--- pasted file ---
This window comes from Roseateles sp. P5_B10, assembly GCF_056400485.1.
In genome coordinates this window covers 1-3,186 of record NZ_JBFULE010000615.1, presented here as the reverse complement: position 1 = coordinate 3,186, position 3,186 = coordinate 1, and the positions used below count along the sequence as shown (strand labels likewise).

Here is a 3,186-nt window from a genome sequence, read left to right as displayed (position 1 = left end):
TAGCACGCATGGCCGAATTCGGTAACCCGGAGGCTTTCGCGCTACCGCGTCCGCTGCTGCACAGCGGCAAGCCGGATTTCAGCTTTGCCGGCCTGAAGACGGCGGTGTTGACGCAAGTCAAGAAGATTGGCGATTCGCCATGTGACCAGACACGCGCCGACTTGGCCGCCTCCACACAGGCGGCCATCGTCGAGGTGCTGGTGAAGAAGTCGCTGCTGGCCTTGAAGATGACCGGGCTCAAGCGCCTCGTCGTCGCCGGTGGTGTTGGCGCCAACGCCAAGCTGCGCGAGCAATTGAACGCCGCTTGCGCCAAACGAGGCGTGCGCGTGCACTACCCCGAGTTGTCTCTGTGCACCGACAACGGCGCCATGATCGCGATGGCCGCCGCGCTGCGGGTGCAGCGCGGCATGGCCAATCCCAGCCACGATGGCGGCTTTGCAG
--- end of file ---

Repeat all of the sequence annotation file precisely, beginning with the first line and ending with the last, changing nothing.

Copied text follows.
This window comes from Roseateles sp. P5_B10, assembly GCF_056400485.1.
In genome coordinates this window covers 1-3,186 of record NZ_JBFULE010000615.1, presented here as the reverse complement: position 1 = coordinate 3,186, position 3,186 = coordinate 1, and the positions used below count along the sequence as shown (strand labels likewise).

Here is a 3,186-nt window from a genome sequence, read left to right as displayed (position 1 = left end):
TAGCACGCATGGCCGAATTCGGTAACCCGGAGGCTTTCGCGCTACCGCGTCCGCTGCTGCACAGCGGCAAGCCGGATTTCAGCTTTGCCGGCCTGAAGACGGCGGTGTTGACGCAAGTCAAGAAGATTGGCGATTCGCCATGTGACCAGACACGCGCCGACTTGGCCGCCTCCACACAGGCGGCCATCGTCGAGGTGCTGGTGAAGAAGTCGCTGCTGGCCTTGAAGATGACCGGGCTCAAGCGCCTCGTCGTCGCCGGTGGTGTTGGCGCCAACGCCAAGCTGCGCGAGCAATTGAACGCCGCTTGCGCCAAACGAGGCGTGCGCGTGCACTACCCCGAGTTGTCTCTGTGCACCGACAACGGCGCCATGATCGCGATGGCCGCCGCGCTGCGGGTGCAGCGCGGCATGGCCAATCCCAGCCACGATGGCGGCTTTGCAG